September 19, 2005

Response to Steve regarding Sania Mirza

This is a response I made to "Steve" regarding my Sania Mirza post on my main blog. I've decided to post my response here, in addition to the main blog, as I thought my comments might be helpful for those who are interested in learning about Islam.

Steve wrote: "I think a reasonable person can debate what kind of clothing is acceptable under Islam. I know dozens of Muslims who ruitinely wear shorts and skirts, and at the same time affirm most of the basic principles of Islam."

Those shorts-and-skirts Muslims must be young. :) Yeah, I've heard of cases up in Malaysia where a young woman might go out in public wearing something skimpy but also wearing a hijab. Go figure. Still, there are clearly defined dress codes for both Muslim men and women. Those women who wear the shorts and skirts are not following the dress code. While they may "affirm most of the basic principles of Islam," Islam is not a "pick and choose," cafeteria-style religion. Muslims should (ideally) follow all aspects of Islam as much of the time as possible. As my wife would say, "We strive to be better Muslims."

"That being said, whats at issue is whether or not the actions of this tennis player is worthy of a 'fatwa.'"

A fatwa in and of itself is merely an opinion, and does not necessarily have to be obeyed. Most people who ask for a fatwa normally ask for themselves (i.e., they have a particular situation they would like resolved, and they are looking for guidance in the form of a fatwa). That someone asks, "What about the type of clothing a female tennis player wears in public, like Sania Mirza?" seems a little odd, but is still not out of the realm of the ordinary. In that regard, Ms. Sania is worthy of a fatwa, as is any other Muslim in the world.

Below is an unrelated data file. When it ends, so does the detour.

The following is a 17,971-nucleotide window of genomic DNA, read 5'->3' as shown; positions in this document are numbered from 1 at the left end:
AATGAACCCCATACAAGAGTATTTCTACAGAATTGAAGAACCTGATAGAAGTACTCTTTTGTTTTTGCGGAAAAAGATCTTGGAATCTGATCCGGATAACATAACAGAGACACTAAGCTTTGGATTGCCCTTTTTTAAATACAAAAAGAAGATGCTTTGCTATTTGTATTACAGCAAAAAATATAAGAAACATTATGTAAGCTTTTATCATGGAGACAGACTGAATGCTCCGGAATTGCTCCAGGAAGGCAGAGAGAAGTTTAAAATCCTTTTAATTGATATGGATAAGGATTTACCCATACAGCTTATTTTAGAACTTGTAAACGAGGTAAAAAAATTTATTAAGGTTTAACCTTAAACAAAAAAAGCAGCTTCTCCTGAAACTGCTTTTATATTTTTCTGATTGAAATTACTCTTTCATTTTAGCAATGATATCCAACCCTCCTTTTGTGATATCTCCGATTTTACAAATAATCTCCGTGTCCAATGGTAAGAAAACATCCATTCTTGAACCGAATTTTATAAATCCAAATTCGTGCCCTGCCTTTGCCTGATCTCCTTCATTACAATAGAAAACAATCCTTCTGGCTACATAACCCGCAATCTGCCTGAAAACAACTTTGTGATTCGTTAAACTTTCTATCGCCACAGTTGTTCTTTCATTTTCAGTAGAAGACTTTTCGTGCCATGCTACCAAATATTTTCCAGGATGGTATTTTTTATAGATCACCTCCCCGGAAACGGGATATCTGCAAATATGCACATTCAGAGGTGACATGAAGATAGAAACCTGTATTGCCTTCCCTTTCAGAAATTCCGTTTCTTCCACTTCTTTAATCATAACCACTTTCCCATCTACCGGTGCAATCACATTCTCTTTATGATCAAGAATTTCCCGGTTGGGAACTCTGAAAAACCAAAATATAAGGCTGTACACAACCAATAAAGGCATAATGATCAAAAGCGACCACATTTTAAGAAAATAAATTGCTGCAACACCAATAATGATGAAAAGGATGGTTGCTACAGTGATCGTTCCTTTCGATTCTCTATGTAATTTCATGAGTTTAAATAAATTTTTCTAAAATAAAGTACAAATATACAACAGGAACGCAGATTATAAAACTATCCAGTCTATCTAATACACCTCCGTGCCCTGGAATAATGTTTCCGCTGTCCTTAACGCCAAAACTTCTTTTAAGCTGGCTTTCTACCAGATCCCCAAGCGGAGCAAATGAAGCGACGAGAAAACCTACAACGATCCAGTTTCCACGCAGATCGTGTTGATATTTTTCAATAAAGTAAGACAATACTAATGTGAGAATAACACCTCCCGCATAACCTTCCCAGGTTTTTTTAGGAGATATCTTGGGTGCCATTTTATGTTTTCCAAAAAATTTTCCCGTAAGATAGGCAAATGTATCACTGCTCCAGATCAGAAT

"I completely agree that an Islamic council should be more worried about things like Wahhabism or the Mujahadeen than tennis attire."

In all honesty, the vast majority of fatawa that are issued deal with very mundane, daily life issues. There's nothing wrong with an Islamic council dealing with the bigger issues (many Muslims wish they would), but most of their work deals with very small issues.

"However, it is the position of some Islamic scholars that if the purpose of rules and regulations regarding attire is to not attract attention to ones self, then covering up in conditions such as western society and or tennis courts might actually defeat the intended purpose of such modesty..."

Possibly, but... The purpose of the dress code, of course, is for modesty; it's not necessarily to not attract attention to one's self. While a pro female tennis player might attract attention initially by, say, wearing a sweat suit instead of a skirt and blouse, don't you think the fuss might die down fairly quickly (within a year's time at the most)? Is women's beach volleyball popular because we value the women as athletes...or because they wear bikinis? Was Anna Kournikova as popular as she was because of her tennis skills (her having never won a Grand Slam tournament) or because of her looks?

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